Let's say you're not one for fancy weaponry. All these available weapons look hard to use...oh! A shovel! That's it! Gardening Variety Weapon is when a character (not necessarily incompetent with more traditional weapons) turns a mundane garden tool into a competent weapon. Truth in Television in that many ancient weapons such as the flail and sai were essentially retooled farming implements. A subtrope of Weapon of Choice and Improbable Weapon User. Supertrope of Shovel Strike, Machete Mayhem, Sinister Scythe, An Axe to Grind (when it's a woodchopping axe and not a battle axe) and half of Torches and Pitchforks.
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Anime and Manga
- Shinigamis (sans Undertakers) from Black Butler have gardening tools as weapons.
- Suiseiseki and Souseiseki from Rozen Maiden use a watering can and a pair of giant shears, respectively. Suiseiseki can use her watering can to make plants grow and manipulate them, while Souseiseki's shears are used like a melee weapon.
- In a montage in V for Vendetta, a Fingerman shoots a preteen girl dead for graffitiing V's symbol on a wall. He gets surrounded by angry townsfolk who could not care less about his badge, and the scene does a Gory Discretion Shot as one of them swings a shovel at him.
- Braindead aka Dead Alive is most famous for the scene where the hero straps himself to a lawnmower to... erm... mow down the undead.
- Most of the murders in The Stepfather III are committed with gardening equipment, such as a shovel, a rake, and a woodchipper.
Live Action TV
- In It's Always Sunny in Philadelphia, Dennis and Dee are trying to get into the mind of a serial killer, so they decide to figure how they would go about committing a murder. They wind up getting a pair of gardening shears, content that they would cut through bone.
- In Journey to the West, the pig Zhu Bajie uses a gardening rake as his Weapon Of Choice.
- In the beginning of The Wheel of Time: The Gathering Storm, an ex-soldier farmer tells his neighbor to rework his scythes into polearms or a sword in preparation for the upcoming Last Battle. Several peasant armies are seen throughout the series using such rudimentary weapons, but they tend not to do well, especially against trained soldiers.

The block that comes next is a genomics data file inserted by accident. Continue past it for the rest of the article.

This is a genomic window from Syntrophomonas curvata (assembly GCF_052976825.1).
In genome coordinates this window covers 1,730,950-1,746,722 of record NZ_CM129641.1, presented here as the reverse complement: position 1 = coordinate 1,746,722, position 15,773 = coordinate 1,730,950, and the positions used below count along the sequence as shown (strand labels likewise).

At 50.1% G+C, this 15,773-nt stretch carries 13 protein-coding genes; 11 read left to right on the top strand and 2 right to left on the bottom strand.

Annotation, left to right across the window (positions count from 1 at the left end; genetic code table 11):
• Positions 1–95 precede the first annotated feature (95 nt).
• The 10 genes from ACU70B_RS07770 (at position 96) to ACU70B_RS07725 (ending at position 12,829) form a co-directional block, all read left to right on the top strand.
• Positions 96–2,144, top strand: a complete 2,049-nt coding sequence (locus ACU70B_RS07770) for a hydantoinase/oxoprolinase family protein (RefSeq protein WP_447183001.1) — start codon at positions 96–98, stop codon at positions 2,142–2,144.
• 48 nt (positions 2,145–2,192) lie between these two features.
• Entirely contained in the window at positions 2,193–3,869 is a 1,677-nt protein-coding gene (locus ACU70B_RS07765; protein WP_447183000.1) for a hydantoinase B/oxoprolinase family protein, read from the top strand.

- Terry Pratchett likes this trope. In Night Watch, many of the rebels are retired military armed with halberds or these sorts of weapons. Vimes suggests that a sufficiently pressed attack against them would simply come out as mince on the other side.
- In Snuff, Vimes is forbidden from carrying a sword while visiting his country estate, and instead takes a bill hook to a midnight meeting, commenting that it would be a sad day when a landowner couldn't take a walk and prune any errant limbs.
- In Ultima VII, a farmer near Britain complains that he brought his broken hoe to a mage to be repaired, but it got mixed up with a sword that was supposed to be enchanted, resulting in the Hoe of Destruction, which you can retrieve from his shed.
- Mass Effect 2: according to the Shadow Broker's files, Mordin once killed a Krogan by stabbing him in the eye with a pitchfork.
- Dead Rising emphasizes improvised weapons that you find in a mall. As such, this trope comes into play with mostly joke weapons like rakes or the like, but certain ones can be effective or turned into other weapons.